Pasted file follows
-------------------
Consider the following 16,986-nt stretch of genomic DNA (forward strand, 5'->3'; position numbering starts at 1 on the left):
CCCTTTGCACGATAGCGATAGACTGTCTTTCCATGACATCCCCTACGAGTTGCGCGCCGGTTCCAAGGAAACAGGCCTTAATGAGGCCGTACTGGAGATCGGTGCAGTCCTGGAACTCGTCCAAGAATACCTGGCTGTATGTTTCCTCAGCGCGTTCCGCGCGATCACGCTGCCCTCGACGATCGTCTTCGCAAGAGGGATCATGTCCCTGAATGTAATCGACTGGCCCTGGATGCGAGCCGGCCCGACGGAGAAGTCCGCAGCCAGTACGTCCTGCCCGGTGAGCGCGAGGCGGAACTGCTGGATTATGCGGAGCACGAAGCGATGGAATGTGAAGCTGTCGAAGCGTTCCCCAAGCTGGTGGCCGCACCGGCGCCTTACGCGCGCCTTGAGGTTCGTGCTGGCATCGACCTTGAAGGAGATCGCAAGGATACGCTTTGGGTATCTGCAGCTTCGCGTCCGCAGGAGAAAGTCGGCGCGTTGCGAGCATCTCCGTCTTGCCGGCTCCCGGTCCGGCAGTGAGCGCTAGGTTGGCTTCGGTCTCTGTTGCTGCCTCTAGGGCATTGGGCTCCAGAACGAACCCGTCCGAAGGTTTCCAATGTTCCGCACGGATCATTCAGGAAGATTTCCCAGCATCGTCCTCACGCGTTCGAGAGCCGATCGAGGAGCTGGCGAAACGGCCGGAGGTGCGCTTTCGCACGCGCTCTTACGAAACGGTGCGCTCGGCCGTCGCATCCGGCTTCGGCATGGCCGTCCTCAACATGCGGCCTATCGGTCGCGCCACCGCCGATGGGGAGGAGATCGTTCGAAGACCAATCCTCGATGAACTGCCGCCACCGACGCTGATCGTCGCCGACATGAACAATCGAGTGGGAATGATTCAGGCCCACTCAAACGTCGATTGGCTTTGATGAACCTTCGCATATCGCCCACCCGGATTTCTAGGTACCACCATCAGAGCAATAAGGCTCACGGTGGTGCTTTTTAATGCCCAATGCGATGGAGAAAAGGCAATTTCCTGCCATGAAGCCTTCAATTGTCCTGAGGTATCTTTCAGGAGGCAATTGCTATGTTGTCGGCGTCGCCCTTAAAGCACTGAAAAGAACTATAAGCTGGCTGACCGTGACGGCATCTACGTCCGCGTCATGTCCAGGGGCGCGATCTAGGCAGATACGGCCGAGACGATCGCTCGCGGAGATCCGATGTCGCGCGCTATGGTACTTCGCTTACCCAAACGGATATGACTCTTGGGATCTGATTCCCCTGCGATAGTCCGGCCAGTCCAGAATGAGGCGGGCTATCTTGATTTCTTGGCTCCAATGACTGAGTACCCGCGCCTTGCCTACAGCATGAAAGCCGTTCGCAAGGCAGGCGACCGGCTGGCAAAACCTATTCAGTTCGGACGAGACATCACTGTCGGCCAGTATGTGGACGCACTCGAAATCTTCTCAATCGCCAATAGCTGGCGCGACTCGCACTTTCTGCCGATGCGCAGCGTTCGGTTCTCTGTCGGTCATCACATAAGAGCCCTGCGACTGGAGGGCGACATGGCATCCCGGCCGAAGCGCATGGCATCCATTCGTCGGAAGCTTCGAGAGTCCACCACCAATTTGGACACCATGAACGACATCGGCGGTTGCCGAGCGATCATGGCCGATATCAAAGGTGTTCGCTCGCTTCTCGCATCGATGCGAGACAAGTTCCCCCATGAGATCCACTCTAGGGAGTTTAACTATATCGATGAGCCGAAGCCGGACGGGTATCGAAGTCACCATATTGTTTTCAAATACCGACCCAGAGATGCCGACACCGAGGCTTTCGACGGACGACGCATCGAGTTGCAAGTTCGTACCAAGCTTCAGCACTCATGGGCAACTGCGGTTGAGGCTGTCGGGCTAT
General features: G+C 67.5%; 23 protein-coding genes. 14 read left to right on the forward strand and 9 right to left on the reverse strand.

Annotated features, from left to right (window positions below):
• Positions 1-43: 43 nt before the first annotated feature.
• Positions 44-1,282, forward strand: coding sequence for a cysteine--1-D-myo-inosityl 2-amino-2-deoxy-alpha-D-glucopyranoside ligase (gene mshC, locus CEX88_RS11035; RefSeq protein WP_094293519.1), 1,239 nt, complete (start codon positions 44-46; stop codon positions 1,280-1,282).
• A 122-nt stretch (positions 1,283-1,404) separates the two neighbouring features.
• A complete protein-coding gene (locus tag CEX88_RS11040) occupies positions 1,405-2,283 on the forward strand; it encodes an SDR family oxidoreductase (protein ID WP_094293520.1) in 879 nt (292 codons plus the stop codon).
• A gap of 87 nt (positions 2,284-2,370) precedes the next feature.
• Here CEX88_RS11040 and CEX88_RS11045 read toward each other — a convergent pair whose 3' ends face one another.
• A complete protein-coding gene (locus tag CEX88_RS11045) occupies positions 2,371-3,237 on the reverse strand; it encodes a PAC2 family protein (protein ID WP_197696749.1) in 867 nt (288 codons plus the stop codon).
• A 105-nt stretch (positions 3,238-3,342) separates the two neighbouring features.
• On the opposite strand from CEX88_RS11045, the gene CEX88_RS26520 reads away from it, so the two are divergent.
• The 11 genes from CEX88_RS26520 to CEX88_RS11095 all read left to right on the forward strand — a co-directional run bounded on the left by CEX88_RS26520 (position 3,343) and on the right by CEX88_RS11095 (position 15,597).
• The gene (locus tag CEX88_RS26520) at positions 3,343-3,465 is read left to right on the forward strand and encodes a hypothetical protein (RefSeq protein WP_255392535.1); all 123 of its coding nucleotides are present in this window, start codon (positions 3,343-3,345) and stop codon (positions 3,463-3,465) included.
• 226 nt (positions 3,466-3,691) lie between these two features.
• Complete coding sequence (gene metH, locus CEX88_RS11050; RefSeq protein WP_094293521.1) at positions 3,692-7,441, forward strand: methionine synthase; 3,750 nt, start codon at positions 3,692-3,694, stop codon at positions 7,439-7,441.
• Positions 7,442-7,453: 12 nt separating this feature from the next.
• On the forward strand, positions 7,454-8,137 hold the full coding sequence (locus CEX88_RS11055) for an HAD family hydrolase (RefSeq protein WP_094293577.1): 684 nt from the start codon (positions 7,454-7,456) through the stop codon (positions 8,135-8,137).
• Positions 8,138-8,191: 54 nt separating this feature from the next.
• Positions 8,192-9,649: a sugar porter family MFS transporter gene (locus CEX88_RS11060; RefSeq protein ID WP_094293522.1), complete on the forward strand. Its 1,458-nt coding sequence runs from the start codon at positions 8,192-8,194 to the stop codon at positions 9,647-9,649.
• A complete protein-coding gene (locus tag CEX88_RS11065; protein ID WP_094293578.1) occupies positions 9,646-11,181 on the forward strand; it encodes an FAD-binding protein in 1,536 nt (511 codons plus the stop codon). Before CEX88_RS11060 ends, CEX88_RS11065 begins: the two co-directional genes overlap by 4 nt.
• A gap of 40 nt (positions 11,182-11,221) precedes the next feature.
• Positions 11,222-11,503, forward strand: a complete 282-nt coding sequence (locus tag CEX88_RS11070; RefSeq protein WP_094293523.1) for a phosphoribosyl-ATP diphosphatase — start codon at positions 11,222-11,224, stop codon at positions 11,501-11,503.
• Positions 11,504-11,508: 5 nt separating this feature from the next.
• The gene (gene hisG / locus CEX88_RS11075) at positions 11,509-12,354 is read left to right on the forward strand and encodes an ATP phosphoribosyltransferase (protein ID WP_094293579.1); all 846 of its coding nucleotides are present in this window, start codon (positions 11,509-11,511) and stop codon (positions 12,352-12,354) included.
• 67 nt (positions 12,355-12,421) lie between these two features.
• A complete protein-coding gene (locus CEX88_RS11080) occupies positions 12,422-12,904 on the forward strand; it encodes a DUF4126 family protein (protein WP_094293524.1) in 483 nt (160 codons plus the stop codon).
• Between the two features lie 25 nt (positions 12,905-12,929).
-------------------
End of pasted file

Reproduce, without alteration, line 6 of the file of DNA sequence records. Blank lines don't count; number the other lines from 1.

• Positions 44-1,282, forward strand: coding sequence for a cysteine--1-D-myo-inosityl 2-amino-2-deoxy-alpha-D-glucopyranoside ligase (gene mshC, locus CEX88_RS11035; RefSeq protein WP_094293519.1), 1,239 nt, complete (start codon positions 44-46; stop codon positions 1,280-1,282).